Reported By Hedieh Mirahmadi, Exclusive Columnist | Thursday, January 20, 2022
The Surgeon General recently reported that our teenagers are more at risk of suicide since the pandemic than ever before in our nation’s history. Their feelings of isolation, uncertainties about the future, substance abuse, and other problems occurring in the home have triggered soaring rates of depression, anxiety, and suicidal thoughts nationwide. Young people across every socio-economic class, race, and ethnicity are affected, with 6,600 teenagers committing suicide in 2020 alone. Our children are dealing with more uncertainty than any other generation in history. The average American youth will have seen close to 200,000 violent acts on some form of media by the time they turn eighteen, and most no longer live in two-parent households that provide emotional support. Consequently, many have an over-dependence on their peers, which ends up creating greater emotional instability.
During a recent podcast episode, my husband I were surprised to learn how many people in the church were affected by the horrible tragedy of suicide. Out of a dozen live listeners, five of them had an immediate family member who either attempted or committed suicide – including myself. My husband shared how in his early twenties, he placed a loaded gun inside his mouth, having lost the will to live. Interestingly, a commercial on TV about starving kids in Africa ultimately shocked him back into the reality that his life was worth living. For another, her son’s girlfriend committed suicide right before Christmas while pregnant with his child. It shook the family to their core, but their faith in God is helping them heal.
For myself, I deal with the powerlessness that comes from being the parent of a child who struggles with mental illness and thoughts of suicide. My faith in the Lord Jesus Christ and knowing my daughter has also accepted Christ comforts me and allows me to surrender the burden to Him. Yet, I can’t help but face the very real notion that God is ultimately in control and none of us know what life may have in store. Kay Warren, whose son took his own life in 2013, eloquently expressed the paradox in this way:
“My hope was pretty much centered around what could happen here. Rather than taking the longer view, sometimes things don’t happen the way we want them to here on Earth…Yet I can be safe and secure and even joyful with that confidence of what God is doing, ultimately.”
When anxiety about ourselves or our loved ones builds up inside, the real danger is turning away from the Lord and towards ourselves. Whether it’s money, social distancing, escapism in substance abuse, anger, or resentment against the “other,” none of these offer a real solution to the problem. In the midst of being threatened, we must realize God is our refuge. The pressure should lead us to run towards God for rest and peace rather than running away.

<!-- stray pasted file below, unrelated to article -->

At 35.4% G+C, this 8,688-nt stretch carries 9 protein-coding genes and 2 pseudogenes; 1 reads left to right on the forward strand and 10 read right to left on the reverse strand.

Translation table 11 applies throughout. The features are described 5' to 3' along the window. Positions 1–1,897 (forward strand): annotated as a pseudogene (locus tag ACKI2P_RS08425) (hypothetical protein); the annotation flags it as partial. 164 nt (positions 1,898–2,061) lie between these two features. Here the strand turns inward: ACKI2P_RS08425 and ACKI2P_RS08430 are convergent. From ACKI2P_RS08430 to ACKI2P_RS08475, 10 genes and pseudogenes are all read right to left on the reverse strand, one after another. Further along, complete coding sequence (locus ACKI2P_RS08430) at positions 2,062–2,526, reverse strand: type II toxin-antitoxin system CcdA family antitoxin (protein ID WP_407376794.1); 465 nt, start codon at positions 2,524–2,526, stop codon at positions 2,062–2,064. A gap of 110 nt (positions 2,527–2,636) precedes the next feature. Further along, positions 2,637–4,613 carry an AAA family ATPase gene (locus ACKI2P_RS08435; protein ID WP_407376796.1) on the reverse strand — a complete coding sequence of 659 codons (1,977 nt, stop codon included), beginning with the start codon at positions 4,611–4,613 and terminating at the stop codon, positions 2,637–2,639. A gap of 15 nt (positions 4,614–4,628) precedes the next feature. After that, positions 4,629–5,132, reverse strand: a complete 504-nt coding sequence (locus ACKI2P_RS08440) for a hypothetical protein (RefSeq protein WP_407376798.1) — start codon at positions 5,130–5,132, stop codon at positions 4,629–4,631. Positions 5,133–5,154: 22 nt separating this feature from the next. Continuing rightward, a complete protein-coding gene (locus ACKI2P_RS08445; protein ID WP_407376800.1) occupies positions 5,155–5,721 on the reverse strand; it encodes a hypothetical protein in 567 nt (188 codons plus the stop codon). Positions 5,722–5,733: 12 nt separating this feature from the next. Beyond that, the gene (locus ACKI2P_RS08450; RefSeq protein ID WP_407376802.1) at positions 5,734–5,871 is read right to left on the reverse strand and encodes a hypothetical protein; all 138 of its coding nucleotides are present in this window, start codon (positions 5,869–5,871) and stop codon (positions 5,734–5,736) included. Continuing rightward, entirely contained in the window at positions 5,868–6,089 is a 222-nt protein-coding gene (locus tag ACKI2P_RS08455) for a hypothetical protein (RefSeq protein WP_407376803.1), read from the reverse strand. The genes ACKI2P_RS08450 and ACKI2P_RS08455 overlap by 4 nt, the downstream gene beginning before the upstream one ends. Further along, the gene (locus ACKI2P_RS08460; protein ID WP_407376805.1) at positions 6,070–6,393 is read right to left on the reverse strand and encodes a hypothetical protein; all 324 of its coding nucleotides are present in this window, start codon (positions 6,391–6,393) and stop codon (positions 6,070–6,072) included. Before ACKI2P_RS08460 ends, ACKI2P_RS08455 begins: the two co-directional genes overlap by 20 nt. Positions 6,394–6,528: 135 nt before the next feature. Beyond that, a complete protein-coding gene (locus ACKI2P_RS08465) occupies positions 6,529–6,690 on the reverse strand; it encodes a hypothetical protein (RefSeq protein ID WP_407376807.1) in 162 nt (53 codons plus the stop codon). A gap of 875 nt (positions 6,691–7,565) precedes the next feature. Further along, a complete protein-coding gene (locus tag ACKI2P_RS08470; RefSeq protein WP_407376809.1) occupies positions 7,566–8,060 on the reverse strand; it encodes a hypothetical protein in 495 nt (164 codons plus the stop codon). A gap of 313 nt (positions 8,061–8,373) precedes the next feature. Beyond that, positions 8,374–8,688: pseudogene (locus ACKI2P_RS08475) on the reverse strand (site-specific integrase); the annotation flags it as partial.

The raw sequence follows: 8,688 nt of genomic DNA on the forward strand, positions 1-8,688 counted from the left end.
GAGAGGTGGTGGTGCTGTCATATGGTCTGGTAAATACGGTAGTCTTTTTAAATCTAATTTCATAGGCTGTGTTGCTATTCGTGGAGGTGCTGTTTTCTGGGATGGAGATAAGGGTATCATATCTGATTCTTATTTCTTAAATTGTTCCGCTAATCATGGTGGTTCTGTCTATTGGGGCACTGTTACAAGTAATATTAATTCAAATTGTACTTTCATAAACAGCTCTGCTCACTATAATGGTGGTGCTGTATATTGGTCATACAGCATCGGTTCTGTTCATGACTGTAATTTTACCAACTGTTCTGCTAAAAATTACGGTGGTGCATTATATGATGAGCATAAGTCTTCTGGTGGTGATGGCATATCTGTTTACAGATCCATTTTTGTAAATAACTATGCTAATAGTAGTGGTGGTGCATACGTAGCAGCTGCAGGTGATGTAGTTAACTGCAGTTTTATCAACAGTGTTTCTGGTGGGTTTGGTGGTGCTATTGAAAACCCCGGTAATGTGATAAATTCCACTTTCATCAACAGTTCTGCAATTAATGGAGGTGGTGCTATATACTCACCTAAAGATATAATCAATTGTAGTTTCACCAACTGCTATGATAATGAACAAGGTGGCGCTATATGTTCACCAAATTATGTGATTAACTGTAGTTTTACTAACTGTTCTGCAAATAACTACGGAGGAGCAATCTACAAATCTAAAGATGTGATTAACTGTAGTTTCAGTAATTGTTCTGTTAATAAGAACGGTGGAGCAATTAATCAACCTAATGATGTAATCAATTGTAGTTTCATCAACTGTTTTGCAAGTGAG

The threats we all face are real. People are losing their jobs, loved ones are dying, and our country is deeply divided along political lines. Suicide is now a public health epidemic, not a personal problem. We cannot treat it like something that just happens and cannot be prevented. Whether we’re health care providers, teachers, friends, or family members, we need to change our attitude towards the issue if we hope to reverse this alarming trend.
In fact, the existence of a national mental health crisis is the one issue that receives overwhelming bipartisan support. Instead of capitalizing on it, this Administration again misses the mark and decides to tackle suicide in a deeply contentious approach. Rather than creating programs to address the root causes of suicide, like improving access to mental health services or eliminating the erratic COVID restrictions, the White House strategy focuses on reducing suicide through better gun control. It is as if our government is tone-deaf, ignoring the disturbing trends in self-harm, feelings of hopelessness, and trauma from the COVID hysteria happening in cities across America. One expert refers to it as “Mask induced psychosis.” No one disputes the statistics that guns are the most common method of suicide, but shouldn’t our focus be on reducing the stressors that lead people to choose a weapon in the first place?
The past couple of years of lockdowns, financial chaos, martial pressure, and trauma for our children has taken a toll on all of us. Regardless of what the government may or may not do, the church should be a place of hope and acceptance. Survivors can be overwhelmed by feelings of anger and guilt because everyone seems to think they could’ve prevented it somehow. Yet, the reality is suicide is impossible to predict.
Having faith in the Lord does not mean we can always handle life’s unpredictability. Let us reduce the stigma of needing help for ourselves and our loved ones so we can pray and support one another. We need to provide resources for those struggling with mental illness so they do not face their demons alone.
“The steadfast love of the Lord never ceases; his mercies never come to an end; they are new every morning; great is your faithfulness” (Lamentations 3:22-23).